Silas Betton

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Silas Betton
Member of the New Hampshire House of Representatives
In office
1810–1811
Member of the U.S. House of Representatives
from New Hampshire's At-Large district
In office
March 4, 1803 – March 3, 1807
Preceded by George B. Upham
Succeeded by Peter Carleton
Member of the New Hampshire Senate
In office
1801–1803
Member of the New Hampshire House of Representatives
In office
1797–1799
Personal details
Born (1768-08-26)August 26, 1768
Londonderry, New Hampshire, U.S.
Died January 22, 1822(1822-01-22) (aged 53)
Salem, New Hampshire, U.S.
Resting place Old Parish Cemetery
Salem, New Hampshire
Citizenship US
Political party Federalist
Spouse(s) Mary Thornton Betton
Relations Matthew Thornton
Children Caroline Betton
George O. Betton
Harriet Betton
Mary J. Betton
Wealthy J. Betton
Thornton Betton
Charles Cotesworth Betton
Alma mater Dartmouth College
Profession Lawyer
High Sheriff
Politician

Silas Betton (August 26, 1768 – January 22, 1822) was an American lawyer, sheriff and politician from the U.S. state of New Hampshire. He served as a member of the United States House of Representatives, the New Hampshire Senate and the New Hampshire House of Representatives during the late 1700s and early 1800s.

Early life[edit]

Betton was born in Londonderry, New Hampshire, the son of James and Elizabeth (Dickey) Betton.[1] He studied under a private tutor, and graduated from Dartmouth College in 1787.[2] He studied law, was admitted to the bar and began the practice of law in Salem, New Hampshire in 1790.[3]

Political career[edit]

He was a member of the New Hampshire House of Representatives from 1797–1799 and a member of the New Hampshire Senate from 1801–1803.[4] Elected as a Federalist candidate to the Eighth and Ninth Congresses, he served as a United States Representative for New Hampshire from March 4, 1803 to March 3, 1807.[5][6] After leaving Congress, he resumed the practice of law. He served again as a member of the New Hampshire House of Representatives in 1810 and 1811.

When Josiah Butler left the office of sheriff of Rockingham County, Betton became high sheriff, serving from 1813–1818.[7][8]

Death[edit]

Betton died in Salem, New Hampshire in 1822 and was interred at the Old Parish Cemetery in Salem.[9]

Personal life[edit]

He married Mary Thornton Betton, the daughter of Matthew Thornton, a signer of the United States Declaration of Independence.[10][11] They had seven children: Caroline Betton, George O. Betton, Harriet Betton, Mary J. Betton, Wealthy J. Betton, Thornton Betton< and Charles Cotesworth Betton.[12]

References[edit]

  1. ^ Bell, Charles Henry (1893). The bench and bar of New Hampshire: including biographical notices of deceased judges of the highest court, and lawyers of the province and state, and a list of names of those now living. Houghton, Mifflin and company. p. 206. 
  2. ^ Poore, Benjamin Perley (1878). The Political Register and Congressional Directory: A Statistical Record of the Federal Officials, Legislative, Executive, and Judicial, of the United States of America, 1776-1878. Houghton, Osgood. p. 282.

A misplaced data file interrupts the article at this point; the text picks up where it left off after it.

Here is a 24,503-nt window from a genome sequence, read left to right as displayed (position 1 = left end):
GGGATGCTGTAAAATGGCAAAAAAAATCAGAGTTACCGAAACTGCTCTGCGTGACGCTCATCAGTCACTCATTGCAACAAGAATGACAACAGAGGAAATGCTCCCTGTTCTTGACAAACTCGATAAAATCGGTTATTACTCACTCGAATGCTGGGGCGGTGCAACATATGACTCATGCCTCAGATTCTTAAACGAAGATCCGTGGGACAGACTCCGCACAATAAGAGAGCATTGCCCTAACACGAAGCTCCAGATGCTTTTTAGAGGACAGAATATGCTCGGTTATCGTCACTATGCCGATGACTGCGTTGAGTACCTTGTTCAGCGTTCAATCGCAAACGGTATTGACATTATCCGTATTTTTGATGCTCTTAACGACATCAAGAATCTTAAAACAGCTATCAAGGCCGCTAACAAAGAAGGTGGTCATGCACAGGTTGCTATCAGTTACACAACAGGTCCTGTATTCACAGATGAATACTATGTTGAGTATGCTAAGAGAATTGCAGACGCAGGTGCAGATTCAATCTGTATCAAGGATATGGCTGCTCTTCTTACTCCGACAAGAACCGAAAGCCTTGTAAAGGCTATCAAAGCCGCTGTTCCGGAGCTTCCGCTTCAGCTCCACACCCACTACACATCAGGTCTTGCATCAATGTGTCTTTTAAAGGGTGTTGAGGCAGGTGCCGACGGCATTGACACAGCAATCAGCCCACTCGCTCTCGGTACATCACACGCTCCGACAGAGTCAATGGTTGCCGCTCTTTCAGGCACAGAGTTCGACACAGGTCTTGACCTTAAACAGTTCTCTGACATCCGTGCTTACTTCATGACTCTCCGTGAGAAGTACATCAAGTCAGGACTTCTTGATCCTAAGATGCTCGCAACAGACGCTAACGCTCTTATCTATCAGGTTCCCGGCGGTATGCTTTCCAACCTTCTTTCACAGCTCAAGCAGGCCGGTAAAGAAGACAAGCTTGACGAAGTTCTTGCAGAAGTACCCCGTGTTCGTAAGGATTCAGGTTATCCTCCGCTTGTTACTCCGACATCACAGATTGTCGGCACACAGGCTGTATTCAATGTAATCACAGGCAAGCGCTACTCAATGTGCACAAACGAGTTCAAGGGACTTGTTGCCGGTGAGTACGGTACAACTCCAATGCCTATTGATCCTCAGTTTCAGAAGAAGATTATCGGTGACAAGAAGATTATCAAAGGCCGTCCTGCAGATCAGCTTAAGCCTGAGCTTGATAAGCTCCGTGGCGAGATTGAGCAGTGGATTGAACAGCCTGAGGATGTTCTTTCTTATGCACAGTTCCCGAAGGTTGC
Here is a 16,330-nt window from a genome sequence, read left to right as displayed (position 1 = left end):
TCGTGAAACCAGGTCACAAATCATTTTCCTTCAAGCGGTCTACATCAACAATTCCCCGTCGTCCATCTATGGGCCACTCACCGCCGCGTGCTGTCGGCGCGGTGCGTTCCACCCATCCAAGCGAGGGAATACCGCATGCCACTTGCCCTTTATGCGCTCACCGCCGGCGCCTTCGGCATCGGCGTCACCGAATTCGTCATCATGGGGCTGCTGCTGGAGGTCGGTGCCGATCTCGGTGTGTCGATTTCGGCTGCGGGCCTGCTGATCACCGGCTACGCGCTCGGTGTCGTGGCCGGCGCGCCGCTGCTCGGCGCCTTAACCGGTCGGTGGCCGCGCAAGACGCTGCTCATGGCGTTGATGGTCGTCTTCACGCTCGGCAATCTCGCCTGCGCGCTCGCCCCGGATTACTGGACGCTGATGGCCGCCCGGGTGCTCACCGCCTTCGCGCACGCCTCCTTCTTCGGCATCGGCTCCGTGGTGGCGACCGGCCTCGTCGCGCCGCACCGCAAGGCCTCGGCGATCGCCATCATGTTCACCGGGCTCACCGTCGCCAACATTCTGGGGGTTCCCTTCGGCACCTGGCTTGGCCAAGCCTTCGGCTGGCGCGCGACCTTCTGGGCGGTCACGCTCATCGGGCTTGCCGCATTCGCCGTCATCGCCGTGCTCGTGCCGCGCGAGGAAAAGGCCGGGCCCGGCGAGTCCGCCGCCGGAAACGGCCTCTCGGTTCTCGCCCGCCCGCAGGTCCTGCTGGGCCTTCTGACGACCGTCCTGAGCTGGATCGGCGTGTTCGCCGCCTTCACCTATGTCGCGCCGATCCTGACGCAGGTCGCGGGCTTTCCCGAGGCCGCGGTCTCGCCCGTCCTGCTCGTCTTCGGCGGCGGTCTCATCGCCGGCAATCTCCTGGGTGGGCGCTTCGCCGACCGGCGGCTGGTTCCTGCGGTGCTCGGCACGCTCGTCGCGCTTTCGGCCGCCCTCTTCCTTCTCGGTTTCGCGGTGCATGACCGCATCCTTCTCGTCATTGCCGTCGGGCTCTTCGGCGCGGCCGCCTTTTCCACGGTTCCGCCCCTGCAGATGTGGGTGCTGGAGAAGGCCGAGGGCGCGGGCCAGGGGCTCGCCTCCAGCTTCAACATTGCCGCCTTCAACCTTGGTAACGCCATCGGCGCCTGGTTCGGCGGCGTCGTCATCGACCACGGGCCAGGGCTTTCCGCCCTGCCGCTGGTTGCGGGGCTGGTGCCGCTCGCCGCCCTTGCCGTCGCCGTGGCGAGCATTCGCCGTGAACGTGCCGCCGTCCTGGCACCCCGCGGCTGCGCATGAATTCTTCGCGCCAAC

3. ^ Bell, Charles Henry (1893). The bench and bar of New Hampshire: including biographical notices of deceased judges of the highest court, and lawyers of the province and state, and a list of names of those now living. Houghton, Mifflin and company. p. 205. 
  4. ^ United States. Congress. House (1826). Journal of the House of Representatives of the United States: Being the First Session of the First Congress-3rd Session of the 13th Congress, March 4, 1789-Sept. 19, 1814, Volume 4. Gales and Seaton. p. 417. 
  5. ^ Southern New Hampshire Bar Association (1894). The Publications of the Southern New Hampshire Bar Association. The Association. p. 286. 
  6. ^ Metcalf, Henry Harrison and McClintock, John Norris McClintock (1881). New Hampshire State Magazine, Volume 4. Granite Monthly Company. p. 270. 
  7. ^ Cogswell, William (1846). The New Hampshire Repository: Devoted to Education, Literature and Religion. A. Prescott. p. 45. 
  8. ^ Chapman, George Thomas (1867). Sketches of the Alumni of Dartmouth College: From the First Graduation in 1771 to the Present Time, with a Brief History of the Institution. Riverside Press. p. 44. 
  9. ^ Spencer, Thomas E. (1998). Where They're Buried: A Directory Containing More Than Twenty Thousand Names of Notable Persons Buried in American Cemeteries, with Listings of Many Prominent People who Were Cremated. Genealogical Publishing Com. p. 221. 
  10. ^ Bell, Charles Henry (1893). The bench and bar of New Hampshire: including biographical notices of deceased judges of the highest court, and lawyers of the province and state, and a list of names of those now living. Houghton, Mifflin and company. p. 206. 
  11. ^ "Author Archives: Heather Rojo Family History Day, Boston, 16 October 2010". Londonderry News. Retrieved January 13, 2014. 
  12. ^ "Mary Thornton". Ancestry.com. Retrieved January 13, 2014. 

External links[edit]


United States House of Representatives
Preceded by
George B. Upham
Member of the U.S. House of Representatives
from New Hampshire's At-large congressional district

1803–1807
Succeeded by
Peter Carleton

Category talk:People from Rockingham County, New Hampshire